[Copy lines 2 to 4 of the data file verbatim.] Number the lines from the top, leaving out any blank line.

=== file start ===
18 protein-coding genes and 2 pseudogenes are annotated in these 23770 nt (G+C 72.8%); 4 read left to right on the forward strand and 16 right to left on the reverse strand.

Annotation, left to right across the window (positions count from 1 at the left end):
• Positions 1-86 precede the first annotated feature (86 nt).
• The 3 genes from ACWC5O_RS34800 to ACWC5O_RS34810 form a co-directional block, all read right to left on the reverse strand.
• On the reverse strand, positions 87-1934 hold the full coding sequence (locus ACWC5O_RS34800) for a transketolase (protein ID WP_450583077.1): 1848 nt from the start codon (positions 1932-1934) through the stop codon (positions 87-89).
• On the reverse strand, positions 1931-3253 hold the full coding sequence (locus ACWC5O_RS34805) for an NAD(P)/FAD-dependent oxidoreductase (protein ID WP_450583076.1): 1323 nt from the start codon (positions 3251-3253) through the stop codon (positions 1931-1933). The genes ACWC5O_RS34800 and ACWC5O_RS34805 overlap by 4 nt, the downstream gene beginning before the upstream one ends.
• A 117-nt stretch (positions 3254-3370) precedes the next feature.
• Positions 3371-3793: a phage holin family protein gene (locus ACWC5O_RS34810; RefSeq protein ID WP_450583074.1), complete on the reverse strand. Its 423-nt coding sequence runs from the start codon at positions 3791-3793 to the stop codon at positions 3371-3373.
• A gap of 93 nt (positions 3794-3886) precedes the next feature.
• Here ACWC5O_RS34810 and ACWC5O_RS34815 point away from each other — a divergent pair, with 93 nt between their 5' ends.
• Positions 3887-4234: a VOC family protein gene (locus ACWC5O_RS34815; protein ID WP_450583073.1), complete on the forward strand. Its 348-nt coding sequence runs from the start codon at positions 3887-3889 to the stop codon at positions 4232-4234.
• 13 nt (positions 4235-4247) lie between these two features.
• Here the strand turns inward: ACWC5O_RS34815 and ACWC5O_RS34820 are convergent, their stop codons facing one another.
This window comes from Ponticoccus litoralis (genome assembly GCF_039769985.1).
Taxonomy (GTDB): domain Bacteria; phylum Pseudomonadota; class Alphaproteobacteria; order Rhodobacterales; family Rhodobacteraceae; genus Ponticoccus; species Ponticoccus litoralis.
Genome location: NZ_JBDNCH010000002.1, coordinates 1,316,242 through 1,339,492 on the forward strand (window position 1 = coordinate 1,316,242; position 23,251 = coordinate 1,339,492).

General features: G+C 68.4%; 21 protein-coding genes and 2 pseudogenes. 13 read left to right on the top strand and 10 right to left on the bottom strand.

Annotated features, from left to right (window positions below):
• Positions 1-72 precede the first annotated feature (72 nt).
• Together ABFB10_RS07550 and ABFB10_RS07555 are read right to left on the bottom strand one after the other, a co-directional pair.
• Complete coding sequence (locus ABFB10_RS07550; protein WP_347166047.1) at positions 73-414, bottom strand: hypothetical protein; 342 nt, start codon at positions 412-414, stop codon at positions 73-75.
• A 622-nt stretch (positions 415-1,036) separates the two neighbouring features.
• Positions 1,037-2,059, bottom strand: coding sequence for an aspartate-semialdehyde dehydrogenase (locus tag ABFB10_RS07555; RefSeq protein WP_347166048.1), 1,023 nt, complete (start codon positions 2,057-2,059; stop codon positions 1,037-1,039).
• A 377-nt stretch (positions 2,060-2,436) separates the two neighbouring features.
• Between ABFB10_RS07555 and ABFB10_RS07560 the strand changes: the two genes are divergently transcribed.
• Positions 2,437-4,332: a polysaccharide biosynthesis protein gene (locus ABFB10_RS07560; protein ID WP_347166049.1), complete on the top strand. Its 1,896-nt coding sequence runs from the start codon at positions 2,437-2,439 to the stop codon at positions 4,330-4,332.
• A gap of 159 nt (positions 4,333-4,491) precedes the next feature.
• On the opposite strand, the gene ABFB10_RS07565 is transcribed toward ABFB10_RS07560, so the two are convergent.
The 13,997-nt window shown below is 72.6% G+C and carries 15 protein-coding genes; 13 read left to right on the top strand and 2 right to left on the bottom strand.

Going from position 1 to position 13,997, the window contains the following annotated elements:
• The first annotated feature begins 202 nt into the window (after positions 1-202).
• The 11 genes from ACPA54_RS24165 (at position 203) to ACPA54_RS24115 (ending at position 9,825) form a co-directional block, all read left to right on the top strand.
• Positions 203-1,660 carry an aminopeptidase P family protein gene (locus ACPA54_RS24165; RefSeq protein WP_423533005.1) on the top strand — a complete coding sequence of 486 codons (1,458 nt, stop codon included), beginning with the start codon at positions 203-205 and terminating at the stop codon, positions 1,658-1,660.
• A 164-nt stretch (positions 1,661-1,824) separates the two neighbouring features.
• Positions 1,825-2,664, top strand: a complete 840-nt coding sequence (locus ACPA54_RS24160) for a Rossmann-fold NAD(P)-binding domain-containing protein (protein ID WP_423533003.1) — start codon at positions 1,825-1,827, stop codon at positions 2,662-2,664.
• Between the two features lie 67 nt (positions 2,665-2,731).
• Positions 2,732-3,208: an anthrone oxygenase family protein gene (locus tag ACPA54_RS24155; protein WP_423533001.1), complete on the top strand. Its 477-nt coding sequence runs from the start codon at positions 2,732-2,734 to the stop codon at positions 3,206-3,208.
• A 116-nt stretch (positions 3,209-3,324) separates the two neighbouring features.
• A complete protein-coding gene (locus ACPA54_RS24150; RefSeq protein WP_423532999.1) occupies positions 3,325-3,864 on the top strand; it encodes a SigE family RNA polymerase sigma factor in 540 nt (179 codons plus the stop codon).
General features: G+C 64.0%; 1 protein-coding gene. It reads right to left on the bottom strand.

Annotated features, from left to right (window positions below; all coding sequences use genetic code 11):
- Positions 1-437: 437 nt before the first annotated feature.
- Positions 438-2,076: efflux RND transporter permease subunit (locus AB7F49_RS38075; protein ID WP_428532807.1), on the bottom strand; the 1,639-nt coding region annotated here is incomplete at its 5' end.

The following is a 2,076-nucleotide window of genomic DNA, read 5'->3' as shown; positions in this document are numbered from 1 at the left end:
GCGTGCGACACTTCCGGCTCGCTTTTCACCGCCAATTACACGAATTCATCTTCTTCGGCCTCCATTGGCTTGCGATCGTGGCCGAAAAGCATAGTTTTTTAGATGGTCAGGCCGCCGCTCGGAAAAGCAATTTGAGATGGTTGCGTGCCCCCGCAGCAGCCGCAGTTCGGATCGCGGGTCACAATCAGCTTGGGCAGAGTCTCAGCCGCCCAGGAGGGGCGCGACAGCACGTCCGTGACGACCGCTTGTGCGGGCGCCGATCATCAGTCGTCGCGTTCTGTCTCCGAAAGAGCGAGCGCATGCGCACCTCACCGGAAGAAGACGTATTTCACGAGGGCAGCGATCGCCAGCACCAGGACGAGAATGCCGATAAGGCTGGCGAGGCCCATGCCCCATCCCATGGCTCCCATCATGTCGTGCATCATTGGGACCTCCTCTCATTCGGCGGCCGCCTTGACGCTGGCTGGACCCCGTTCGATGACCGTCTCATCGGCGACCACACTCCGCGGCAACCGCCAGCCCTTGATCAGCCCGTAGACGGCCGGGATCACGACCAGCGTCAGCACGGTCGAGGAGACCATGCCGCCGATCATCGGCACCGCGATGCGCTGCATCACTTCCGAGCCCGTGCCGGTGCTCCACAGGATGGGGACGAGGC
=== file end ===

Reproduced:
Annotation, left to right across the window (positions count from 1 at the left end):
• Positions 1-86 precede the first annotated feature (86 nt).
• The 3 genes from ACWC5O_RS34800 to ACWC5O_RS34810 form a co-directional block, all read right to left on the reverse strand.